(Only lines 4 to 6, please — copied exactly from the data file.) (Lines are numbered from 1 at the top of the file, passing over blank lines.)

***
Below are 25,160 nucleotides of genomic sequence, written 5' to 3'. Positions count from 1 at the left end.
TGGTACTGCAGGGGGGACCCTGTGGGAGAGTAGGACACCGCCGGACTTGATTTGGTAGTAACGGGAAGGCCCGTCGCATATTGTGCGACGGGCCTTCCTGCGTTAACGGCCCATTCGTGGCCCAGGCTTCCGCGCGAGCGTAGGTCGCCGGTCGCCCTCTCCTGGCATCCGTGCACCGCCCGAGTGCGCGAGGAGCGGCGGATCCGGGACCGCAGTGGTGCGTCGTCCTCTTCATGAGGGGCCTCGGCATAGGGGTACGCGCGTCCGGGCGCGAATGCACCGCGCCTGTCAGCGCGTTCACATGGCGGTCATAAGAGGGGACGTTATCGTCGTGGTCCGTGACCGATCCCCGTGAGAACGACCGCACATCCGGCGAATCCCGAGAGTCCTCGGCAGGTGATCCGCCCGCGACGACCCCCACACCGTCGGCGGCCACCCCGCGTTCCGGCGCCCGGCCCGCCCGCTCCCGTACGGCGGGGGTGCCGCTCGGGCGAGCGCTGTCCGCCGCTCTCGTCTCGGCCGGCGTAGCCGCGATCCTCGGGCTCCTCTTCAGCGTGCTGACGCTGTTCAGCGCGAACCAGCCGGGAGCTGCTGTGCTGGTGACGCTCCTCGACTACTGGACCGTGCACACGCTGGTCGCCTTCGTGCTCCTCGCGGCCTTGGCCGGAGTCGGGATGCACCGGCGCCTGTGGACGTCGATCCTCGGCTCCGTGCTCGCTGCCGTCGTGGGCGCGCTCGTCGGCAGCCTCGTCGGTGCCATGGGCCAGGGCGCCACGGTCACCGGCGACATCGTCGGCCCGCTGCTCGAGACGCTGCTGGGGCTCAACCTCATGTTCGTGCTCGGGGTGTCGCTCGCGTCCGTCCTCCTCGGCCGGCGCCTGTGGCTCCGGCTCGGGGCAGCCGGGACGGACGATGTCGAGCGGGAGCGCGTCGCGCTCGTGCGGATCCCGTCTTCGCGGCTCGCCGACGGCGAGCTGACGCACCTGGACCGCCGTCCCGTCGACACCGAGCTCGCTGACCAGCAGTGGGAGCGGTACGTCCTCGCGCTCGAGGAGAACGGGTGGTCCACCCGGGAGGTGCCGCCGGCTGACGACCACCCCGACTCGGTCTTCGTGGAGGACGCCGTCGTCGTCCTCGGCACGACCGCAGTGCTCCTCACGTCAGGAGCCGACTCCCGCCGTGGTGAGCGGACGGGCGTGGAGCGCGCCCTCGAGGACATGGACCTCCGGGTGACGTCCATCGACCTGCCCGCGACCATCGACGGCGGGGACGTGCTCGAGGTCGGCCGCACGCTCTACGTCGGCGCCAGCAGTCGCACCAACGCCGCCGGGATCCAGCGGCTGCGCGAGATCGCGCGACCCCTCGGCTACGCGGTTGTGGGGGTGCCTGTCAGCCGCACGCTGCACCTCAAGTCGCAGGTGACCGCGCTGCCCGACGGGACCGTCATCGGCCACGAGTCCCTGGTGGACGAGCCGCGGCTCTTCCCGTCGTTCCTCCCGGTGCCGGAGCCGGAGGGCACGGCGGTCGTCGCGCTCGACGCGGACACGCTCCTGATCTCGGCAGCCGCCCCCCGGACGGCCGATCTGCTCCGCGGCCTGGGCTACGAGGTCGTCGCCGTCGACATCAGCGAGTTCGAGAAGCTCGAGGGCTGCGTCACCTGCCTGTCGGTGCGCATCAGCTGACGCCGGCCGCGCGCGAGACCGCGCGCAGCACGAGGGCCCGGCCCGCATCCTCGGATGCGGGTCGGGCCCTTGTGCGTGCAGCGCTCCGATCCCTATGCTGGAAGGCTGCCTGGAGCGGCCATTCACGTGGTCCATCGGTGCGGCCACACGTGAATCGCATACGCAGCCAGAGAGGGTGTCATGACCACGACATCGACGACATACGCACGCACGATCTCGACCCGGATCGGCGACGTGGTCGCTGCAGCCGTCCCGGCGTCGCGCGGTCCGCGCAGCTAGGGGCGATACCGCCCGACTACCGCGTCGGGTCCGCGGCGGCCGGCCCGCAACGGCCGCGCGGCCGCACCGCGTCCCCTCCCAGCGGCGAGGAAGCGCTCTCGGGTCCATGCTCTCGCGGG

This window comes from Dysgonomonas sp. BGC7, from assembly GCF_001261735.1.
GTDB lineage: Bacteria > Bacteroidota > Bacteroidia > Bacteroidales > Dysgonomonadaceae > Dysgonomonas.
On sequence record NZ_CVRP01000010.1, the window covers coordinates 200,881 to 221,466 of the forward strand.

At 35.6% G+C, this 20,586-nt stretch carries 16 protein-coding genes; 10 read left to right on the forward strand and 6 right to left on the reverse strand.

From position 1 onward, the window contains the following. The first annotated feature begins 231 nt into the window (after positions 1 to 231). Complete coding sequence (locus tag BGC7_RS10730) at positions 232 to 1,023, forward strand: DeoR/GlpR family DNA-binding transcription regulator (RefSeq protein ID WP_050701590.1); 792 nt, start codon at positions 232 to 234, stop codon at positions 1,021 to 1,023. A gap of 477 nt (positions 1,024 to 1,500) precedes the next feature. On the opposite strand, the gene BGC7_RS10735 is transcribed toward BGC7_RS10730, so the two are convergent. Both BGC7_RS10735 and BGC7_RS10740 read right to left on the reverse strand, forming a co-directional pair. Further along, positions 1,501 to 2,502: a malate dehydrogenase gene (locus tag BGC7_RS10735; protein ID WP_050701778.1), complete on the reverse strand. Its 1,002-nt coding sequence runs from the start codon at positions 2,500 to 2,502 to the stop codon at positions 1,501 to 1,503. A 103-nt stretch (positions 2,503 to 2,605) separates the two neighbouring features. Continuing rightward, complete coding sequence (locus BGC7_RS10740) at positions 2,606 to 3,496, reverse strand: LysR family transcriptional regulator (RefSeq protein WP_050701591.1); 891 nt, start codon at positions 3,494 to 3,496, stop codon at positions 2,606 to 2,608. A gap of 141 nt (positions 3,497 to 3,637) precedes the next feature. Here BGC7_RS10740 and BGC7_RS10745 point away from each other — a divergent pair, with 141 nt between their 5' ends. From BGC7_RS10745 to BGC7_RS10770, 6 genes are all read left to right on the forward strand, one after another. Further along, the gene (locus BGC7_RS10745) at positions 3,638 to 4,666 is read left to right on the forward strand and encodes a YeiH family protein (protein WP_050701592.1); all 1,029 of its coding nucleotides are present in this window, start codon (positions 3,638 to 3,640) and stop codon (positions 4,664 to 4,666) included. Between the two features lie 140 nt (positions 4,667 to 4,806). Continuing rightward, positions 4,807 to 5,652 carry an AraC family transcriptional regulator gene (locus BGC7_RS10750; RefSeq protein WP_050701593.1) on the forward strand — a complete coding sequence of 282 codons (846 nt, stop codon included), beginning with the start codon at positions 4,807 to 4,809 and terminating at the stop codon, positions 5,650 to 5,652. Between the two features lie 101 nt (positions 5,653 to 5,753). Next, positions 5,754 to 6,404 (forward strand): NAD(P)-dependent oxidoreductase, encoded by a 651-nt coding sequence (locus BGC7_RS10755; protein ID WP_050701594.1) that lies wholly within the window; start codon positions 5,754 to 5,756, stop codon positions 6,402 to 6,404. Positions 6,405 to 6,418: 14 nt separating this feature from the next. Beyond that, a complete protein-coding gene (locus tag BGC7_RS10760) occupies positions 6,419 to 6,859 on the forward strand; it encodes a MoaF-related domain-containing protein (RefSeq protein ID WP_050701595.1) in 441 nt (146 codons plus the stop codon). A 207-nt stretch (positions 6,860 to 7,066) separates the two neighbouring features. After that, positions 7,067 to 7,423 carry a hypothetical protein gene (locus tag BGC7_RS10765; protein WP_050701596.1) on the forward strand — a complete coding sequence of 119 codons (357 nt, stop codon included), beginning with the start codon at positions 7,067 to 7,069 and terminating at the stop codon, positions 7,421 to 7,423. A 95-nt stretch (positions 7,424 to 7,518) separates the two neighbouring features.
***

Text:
GTDB lineage: Bacteria > Bacteroidota > Bacteroidia > Bacteroidales > Dysgonomonadaceae > Dysgonomonas.
On sequence record NZ_CVRP01000010.1, the window covers coordinates 200,881 to 221,466 of the forward strand.

At 35.6% G+C, this 20,586-nt stretch carries 16 protein-coding genes; 10 read left to right on the forward strand and 6 right to left on the reverse strand.